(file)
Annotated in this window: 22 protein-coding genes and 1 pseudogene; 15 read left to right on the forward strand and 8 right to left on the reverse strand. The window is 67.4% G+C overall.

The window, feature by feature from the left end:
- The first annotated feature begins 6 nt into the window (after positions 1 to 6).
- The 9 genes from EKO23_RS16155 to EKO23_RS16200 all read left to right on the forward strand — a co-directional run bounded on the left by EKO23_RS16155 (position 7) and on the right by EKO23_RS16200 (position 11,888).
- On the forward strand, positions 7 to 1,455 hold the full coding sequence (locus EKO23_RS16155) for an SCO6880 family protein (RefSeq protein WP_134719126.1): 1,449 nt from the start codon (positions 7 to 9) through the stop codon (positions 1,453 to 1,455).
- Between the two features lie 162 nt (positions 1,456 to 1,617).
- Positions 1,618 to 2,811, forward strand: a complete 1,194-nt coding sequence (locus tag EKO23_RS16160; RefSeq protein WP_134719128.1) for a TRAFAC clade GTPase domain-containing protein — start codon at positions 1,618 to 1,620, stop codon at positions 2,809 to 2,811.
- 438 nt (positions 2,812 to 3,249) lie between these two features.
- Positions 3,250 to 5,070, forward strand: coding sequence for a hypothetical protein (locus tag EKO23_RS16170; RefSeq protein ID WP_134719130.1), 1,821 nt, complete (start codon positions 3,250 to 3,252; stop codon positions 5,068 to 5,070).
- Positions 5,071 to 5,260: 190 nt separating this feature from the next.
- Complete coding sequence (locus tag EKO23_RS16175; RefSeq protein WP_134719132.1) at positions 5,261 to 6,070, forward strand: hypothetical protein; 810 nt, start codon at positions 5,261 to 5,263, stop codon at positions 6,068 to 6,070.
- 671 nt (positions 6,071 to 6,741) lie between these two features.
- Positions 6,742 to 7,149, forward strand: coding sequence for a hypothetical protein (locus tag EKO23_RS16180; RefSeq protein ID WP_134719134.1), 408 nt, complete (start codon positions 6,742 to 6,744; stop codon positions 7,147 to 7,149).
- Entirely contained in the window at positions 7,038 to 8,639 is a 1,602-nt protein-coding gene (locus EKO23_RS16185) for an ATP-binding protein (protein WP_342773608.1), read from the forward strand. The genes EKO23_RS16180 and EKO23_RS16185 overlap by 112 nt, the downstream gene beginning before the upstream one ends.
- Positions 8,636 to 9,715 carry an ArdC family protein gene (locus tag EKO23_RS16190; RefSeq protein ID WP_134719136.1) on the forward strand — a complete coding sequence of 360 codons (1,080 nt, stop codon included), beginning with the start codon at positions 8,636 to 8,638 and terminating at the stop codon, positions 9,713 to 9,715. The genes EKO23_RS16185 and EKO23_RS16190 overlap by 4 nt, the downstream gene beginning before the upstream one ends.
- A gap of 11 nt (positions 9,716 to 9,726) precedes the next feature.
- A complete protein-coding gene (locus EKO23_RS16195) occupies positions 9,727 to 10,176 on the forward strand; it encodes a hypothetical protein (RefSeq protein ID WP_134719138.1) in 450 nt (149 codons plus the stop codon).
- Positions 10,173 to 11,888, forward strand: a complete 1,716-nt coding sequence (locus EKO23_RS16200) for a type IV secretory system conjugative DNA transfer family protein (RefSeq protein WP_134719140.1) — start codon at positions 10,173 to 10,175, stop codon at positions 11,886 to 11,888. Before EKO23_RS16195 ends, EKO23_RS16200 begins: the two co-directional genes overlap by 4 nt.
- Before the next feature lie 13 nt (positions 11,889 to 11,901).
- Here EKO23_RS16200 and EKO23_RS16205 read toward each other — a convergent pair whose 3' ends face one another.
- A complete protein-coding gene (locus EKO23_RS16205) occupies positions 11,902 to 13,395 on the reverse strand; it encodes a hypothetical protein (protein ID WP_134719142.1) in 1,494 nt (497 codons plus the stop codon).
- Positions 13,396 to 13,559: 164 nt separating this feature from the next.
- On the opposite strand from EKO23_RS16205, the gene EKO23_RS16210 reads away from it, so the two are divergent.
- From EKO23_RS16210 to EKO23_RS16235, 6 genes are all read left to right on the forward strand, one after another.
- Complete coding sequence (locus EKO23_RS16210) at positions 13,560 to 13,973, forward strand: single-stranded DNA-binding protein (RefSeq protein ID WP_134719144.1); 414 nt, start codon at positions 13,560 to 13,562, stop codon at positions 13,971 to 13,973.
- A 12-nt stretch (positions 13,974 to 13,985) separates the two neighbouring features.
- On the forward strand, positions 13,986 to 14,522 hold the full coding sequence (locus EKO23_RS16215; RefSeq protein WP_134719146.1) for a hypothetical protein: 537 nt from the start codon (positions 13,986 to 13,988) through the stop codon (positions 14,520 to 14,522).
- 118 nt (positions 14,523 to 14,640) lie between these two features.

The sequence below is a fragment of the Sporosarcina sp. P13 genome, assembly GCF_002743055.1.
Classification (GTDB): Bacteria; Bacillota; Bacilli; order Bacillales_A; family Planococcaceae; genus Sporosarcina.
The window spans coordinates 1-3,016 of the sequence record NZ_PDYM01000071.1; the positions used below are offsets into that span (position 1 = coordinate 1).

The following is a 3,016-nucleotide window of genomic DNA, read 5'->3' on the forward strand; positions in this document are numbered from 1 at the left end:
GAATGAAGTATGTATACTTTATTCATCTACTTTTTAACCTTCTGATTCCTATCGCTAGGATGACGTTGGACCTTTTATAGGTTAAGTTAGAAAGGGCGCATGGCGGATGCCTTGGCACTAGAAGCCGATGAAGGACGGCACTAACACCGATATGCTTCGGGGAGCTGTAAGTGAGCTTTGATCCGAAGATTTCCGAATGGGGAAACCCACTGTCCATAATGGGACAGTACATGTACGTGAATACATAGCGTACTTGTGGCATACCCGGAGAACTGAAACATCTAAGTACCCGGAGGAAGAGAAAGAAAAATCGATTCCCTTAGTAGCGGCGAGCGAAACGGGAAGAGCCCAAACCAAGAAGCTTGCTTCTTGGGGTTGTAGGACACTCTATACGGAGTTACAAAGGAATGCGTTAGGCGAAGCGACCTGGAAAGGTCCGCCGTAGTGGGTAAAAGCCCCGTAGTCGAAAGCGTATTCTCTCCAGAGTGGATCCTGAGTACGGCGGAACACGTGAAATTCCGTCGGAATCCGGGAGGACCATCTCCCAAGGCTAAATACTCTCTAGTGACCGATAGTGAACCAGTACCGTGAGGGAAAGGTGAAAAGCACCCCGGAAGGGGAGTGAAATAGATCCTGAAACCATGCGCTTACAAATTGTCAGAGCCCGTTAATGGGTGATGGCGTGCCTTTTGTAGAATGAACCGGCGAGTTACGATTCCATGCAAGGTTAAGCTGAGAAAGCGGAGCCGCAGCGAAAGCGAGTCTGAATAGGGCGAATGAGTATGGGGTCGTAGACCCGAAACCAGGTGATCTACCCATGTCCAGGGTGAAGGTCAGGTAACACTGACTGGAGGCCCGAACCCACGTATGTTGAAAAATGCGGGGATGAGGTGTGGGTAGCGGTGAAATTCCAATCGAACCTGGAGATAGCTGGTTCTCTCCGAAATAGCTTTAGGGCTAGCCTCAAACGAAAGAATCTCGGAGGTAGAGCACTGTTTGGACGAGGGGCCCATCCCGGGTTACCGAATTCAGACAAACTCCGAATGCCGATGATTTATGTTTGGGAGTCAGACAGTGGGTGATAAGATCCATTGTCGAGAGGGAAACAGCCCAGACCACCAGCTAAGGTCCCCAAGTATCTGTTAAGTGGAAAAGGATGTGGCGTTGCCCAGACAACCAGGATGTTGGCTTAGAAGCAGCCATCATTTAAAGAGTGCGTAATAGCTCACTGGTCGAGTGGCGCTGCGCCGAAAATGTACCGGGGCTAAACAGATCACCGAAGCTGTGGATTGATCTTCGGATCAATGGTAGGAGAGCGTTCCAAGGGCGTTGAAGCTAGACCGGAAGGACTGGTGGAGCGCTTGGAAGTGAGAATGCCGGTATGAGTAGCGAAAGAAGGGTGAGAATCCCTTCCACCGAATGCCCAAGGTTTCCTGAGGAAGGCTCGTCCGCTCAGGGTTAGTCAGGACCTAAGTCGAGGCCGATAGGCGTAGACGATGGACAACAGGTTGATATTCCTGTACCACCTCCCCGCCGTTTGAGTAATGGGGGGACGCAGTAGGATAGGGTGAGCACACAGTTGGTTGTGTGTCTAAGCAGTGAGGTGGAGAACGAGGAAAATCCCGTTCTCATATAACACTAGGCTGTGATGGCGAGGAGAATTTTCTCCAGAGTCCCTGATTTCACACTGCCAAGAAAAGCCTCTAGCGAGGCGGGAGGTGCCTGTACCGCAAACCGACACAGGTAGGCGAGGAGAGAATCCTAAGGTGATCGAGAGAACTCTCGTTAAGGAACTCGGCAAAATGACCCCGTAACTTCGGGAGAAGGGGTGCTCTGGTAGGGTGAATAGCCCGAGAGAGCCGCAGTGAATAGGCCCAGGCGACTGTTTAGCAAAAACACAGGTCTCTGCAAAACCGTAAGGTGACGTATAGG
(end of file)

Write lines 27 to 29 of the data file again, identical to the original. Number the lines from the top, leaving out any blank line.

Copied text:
- On the forward strand, positions 13,986 to 14,522 hold the full coding sequence (locus EKO23_RS16215; RefSeq protein WP_134719146.1) for a hypothetical protein: 537 nt from the start codon (positions 13,986 to 13,988) through the stop codon (positions 14,520 to 14,522).
- 118 nt (positions 14,523 to 14,640) lie between these two features.

The sequence below is a fragment of the Sporosarcina sp. P13 genome, assembly GCF_002743055.1.